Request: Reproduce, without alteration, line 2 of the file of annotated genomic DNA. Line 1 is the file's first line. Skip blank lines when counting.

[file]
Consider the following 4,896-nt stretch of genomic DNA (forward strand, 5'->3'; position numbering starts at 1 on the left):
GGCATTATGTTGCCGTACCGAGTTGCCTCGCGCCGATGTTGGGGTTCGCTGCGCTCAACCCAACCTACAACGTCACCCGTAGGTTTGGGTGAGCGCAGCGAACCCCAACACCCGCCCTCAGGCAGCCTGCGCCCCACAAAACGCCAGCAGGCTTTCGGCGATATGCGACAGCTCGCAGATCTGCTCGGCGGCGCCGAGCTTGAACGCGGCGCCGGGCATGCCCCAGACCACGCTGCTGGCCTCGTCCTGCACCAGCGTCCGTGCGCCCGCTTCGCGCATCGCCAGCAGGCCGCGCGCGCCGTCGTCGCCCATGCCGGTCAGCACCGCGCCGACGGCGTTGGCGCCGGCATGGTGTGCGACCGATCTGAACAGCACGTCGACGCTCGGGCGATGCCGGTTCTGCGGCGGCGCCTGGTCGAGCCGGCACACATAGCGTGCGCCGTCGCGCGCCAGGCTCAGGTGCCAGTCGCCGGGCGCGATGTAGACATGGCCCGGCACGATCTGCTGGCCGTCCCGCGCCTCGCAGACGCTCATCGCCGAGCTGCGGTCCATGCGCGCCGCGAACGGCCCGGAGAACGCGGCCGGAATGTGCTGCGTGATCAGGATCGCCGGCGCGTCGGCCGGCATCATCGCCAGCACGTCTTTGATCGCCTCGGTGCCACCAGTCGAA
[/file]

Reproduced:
GGCATTATGTTGCCGTACCGAGTTGCCTCGCGCCGATGTTGGGGTTCGCTGCGCTCAACCCAACCTACAACGTCACCCGTAGGTTTGGGTGAGCGCAGCGAACCCCAACACCCGCCCTCAGGCAGCCTGCGCCCCACAAAACGCCAGCAGGCTTTCGGCGATATGCGACAGCTCGCAGATCTGCTCGGCGGCGCCGAGCTTGAACGCGGCGCCGGGCATGCCCCAGACCACGCTGCTGGCCTCGTCCTGCACCAGCGTCCGTGCGCCCGCTTCGCGCATCGCCAGCAGGCCGCGCGCGCCGTCGTCGCCCATGCCGGTCAGCACCGCGCCGACGGCGTTGGCGCCGGCATGGTGTGCGACCGATCTGAACAGCACGTCGACGCTCGGGCGATGCCGGTTCTGCGGCGGCGCCTGGTCGAGCCGGCACACATAGCGTGCGCCGTCGCGCGCCAGGCTCAGGTGCCAGTCGCCGGGCGCGATGTAGACATGGCCCGGCACGATCTGCTGGCCGTCCCGCGCCTCGCAGACGCTCATCGCCGAGCTGCGGTCCATGCGCGCCGCGAACGGCCCGGAGAACGCGGCCGGAATGTGCTGCGTGATCAGGATCGCCGGCGCGTCGGCCGGCATCATCGCCAGCACGTCTTTGATCGCCTCGGTGCCACCAGTCGAA